Educating in the States: accompanying the young in their discovery of reality’s value, sign of the mystery that precedes us

The greatest paradox in American society is that the exaltation of the individual’s singularity is often sought out through homologous initiatives where the person ultimately becomes a faceless individual. This phenomenon is evident in high schools where the perception of one’s uniqueness in the world may just be the most difficult thing to find in students.

During these years as a high school teacher in the United States, I have discovered that teaching–as suggested by its etymology—means showing that realty is beautiful because it is a sign of a greater mystery that precedes us in life and that we recognize. Ultimately, this is the whole issue. If what surrounds me only holds the value I attribute to it, if it is purged of intrinsic meaning, if it can consequently be manipulated as I please–perhaps even for a noble future cause–then reality appears to have no origin. We all then tragically become “children of nobody.”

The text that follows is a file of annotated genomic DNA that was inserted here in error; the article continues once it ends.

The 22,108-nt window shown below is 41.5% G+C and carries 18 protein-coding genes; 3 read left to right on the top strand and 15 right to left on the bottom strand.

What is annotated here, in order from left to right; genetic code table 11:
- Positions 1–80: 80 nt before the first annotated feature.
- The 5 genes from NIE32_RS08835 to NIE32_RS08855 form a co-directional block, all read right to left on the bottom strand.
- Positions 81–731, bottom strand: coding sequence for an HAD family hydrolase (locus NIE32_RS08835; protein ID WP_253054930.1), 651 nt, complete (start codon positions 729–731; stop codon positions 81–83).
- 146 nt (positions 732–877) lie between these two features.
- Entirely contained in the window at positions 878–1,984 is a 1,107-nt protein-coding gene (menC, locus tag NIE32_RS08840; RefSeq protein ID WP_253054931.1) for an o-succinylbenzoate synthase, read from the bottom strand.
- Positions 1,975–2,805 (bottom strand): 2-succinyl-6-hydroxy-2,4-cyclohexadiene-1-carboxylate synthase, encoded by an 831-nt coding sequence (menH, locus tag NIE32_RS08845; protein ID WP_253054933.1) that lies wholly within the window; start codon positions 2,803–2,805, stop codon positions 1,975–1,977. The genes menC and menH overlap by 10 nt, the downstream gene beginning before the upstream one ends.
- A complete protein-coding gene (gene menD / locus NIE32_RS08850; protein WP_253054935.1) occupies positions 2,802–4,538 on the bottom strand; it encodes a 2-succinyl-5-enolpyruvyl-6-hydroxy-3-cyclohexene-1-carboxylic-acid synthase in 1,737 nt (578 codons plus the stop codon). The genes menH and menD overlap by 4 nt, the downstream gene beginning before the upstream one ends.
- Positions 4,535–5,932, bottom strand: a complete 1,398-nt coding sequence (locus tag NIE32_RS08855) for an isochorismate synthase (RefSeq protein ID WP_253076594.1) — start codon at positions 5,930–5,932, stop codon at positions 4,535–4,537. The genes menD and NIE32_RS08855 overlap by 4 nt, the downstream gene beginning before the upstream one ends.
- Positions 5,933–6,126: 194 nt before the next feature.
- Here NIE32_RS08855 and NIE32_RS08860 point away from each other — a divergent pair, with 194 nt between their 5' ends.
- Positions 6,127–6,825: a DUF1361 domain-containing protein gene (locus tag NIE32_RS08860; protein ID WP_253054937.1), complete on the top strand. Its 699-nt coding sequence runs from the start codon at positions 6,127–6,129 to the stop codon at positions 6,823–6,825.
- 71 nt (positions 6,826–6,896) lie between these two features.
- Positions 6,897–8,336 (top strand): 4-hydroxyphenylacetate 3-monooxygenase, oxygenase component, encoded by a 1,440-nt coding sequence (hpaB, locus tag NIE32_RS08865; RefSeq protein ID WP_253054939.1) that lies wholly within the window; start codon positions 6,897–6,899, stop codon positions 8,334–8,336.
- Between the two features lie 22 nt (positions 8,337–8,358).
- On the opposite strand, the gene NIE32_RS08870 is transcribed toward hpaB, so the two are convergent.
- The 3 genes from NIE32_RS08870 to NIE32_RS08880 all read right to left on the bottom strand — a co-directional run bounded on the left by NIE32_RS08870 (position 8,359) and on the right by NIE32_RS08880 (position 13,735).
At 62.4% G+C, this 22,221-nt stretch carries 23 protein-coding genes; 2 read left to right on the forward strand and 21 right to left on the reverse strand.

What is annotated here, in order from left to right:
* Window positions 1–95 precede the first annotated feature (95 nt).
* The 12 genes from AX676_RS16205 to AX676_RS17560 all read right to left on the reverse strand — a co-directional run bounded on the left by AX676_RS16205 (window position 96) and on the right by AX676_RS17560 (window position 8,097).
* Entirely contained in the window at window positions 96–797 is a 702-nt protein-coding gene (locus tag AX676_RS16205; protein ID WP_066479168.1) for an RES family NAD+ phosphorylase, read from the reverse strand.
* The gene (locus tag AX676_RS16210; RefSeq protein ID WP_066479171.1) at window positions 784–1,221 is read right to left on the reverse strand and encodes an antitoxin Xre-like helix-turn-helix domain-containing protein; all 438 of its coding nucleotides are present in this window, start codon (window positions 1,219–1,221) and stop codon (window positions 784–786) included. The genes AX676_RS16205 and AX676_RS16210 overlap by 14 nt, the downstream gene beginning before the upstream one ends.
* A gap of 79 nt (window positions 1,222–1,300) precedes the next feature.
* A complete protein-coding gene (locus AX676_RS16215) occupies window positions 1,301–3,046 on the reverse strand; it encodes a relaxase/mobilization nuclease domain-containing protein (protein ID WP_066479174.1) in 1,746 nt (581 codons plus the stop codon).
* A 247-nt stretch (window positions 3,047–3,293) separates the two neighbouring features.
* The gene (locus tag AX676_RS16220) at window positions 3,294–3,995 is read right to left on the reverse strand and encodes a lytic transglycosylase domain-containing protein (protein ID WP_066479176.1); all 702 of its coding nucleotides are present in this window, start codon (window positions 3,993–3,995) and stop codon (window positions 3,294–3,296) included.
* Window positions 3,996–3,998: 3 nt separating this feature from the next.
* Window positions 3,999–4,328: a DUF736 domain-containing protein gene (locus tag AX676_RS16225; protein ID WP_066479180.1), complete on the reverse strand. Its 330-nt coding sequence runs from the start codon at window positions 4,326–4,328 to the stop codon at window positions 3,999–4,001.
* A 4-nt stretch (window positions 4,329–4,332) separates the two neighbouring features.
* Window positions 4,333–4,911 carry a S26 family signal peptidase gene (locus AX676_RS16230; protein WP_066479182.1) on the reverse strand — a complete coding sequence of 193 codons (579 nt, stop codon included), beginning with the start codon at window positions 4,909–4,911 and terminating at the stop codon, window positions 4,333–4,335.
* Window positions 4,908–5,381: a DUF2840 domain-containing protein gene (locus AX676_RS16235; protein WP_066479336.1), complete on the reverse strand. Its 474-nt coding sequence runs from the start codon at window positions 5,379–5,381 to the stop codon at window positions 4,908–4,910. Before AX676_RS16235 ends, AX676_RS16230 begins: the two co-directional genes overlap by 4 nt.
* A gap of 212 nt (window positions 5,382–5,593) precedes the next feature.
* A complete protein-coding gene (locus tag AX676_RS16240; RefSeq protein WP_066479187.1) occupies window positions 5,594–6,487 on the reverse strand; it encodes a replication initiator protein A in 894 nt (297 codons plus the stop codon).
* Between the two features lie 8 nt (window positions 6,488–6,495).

The most beautiful moments in the classroom? When, during a physics class, students first grasped what a rainbow really is, that is, the double refraction of light through small water particles on a humid day. When my kids, modern as they are, realized the book of Job, written in a time and palace so distant from us, contains questions even they don’t dare ask in Religion class.

One of my students was nominated valedictorian, that is the best of her class, out of almost three-hundred pupils. On graduation day, students who were nominated give a speech in front of their peers. Usually, the homologation mentioned above ensures that these speeches all sound the same, hymns to the infinite potential of human willpower. Instead, that day, Brooke decided to challenge the audience: “I invite you to seek the intrinsic meaning of everything you’re passionate about,” she said among other things. “All these passions, in fact, lead us to what we truly desire: happiness, truth, beauty and goodness. They all point to the origin we come from: God. There’s nothing better than realizing the meaning of life, the reason behind our passions.” In these words lies the most interesting journey that awaits students and teachers in the classroom.

 

Cover photo by Katina Rogers – flickr.com

michele benetti

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